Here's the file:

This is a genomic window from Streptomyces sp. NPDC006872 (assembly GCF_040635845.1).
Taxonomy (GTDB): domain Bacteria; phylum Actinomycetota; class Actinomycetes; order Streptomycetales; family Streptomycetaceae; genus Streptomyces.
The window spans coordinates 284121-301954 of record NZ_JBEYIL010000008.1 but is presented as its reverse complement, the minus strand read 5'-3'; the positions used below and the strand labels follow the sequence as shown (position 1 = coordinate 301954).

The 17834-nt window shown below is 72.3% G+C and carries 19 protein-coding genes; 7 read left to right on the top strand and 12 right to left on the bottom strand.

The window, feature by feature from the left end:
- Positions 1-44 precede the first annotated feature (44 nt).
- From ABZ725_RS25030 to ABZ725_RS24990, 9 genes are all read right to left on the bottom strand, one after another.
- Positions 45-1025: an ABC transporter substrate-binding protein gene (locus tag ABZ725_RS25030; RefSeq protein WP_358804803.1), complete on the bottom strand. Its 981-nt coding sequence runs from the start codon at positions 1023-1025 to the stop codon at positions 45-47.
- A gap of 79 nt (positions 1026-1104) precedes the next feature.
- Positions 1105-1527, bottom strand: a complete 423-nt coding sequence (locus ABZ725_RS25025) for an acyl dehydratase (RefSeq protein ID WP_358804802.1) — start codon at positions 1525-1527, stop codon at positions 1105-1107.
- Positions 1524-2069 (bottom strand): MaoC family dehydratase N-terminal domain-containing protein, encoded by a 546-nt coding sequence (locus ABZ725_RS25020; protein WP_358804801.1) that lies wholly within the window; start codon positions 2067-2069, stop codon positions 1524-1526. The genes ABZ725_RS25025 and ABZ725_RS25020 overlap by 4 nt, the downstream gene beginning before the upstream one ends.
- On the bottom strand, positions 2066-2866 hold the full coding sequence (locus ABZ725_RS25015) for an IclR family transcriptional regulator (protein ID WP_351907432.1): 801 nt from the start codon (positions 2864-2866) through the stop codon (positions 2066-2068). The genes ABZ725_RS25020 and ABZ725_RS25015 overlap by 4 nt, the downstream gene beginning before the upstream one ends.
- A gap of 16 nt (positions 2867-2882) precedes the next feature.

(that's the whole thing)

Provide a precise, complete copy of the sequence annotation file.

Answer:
This is a genomic window from Streptomyces sp. NPDC006872 (assembly GCF_040635845.1).
Taxonomy (GTDB): domain Bacteria; phylum Actinomycetota; class Actinomycetes; order Streptomycetales; family Streptomycetaceae; genus Streptomyces.
The window spans coordinates 284121-301954 of record NZ_JBEYIL010000008.1 but is presented as its reverse complement, the minus strand read 5'-3'; the positions used below and the strand labels follow the sequence as shown (position 1 = coordinate 301954).

The 17834-nt window shown below is 72.3% G+C and carries 19 protein-coding genes; 7 read left to right on the top strand and 12 right to left on the bottom strand.

The window, feature by feature from the left end:
- Positions 1-44 precede the first annotated feature (44 nt).
- From ABZ725_RS25030 to ABZ725_RS24990, 9 genes are all read right to left on the bottom strand, one after another.
- Positions 45-1025: an ABC transporter substrate-binding protein gene (locus tag ABZ725_RS25030; RefSeq protein WP_358804803.1), complete on the bottom strand. Its 981-nt coding sequence runs from the start codon at positions 1023-1025 to the stop codon at positions 45-47.
- A gap of 79 nt (positions 1026-1104) precedes the next feature.
- Positions 1105-1527, bottom strand: a complete 423-nt coding sequence (locus ABZ725_RS25025) for an acyl dehydratase (RefSeq protein ID WP_358804802.1) — start codon at positions 1525-1527, stop codon at positions 1105-1107.
- Positions 1524-2069 (bottom strand): MaoC family dehydratase N-terminal domain-containing protein, encoded by a 546-nt coding sequence (locus ABZ725_RS25020; protein WP_358804801.1) that lies wholly within the window; start codon positions 2067-2069, stop codon positions 1524-1526. The genes ABZ725_RS25025 and ABZ725_RS25020 overlap by 4 nt, the downstream gene beginning before the upstream one ends.
- On the bottom strand, positions 2066-2866 hold the full coding sequence (locus ABZ725_RS25015) for an IclR family transcriptional regulator (protein ID WP_351907432.1): 801 nt from the start codon (positions 2864-2866) through the stop codon (positions 2066-2068). The genes ABZ725_RS25020 and ABZ725_RS25015 overlap by 4 nt, the downstream gene beginning before the upstream one ends.
- A gap of 16 nt (positions 2867-2882) precedes the next feature.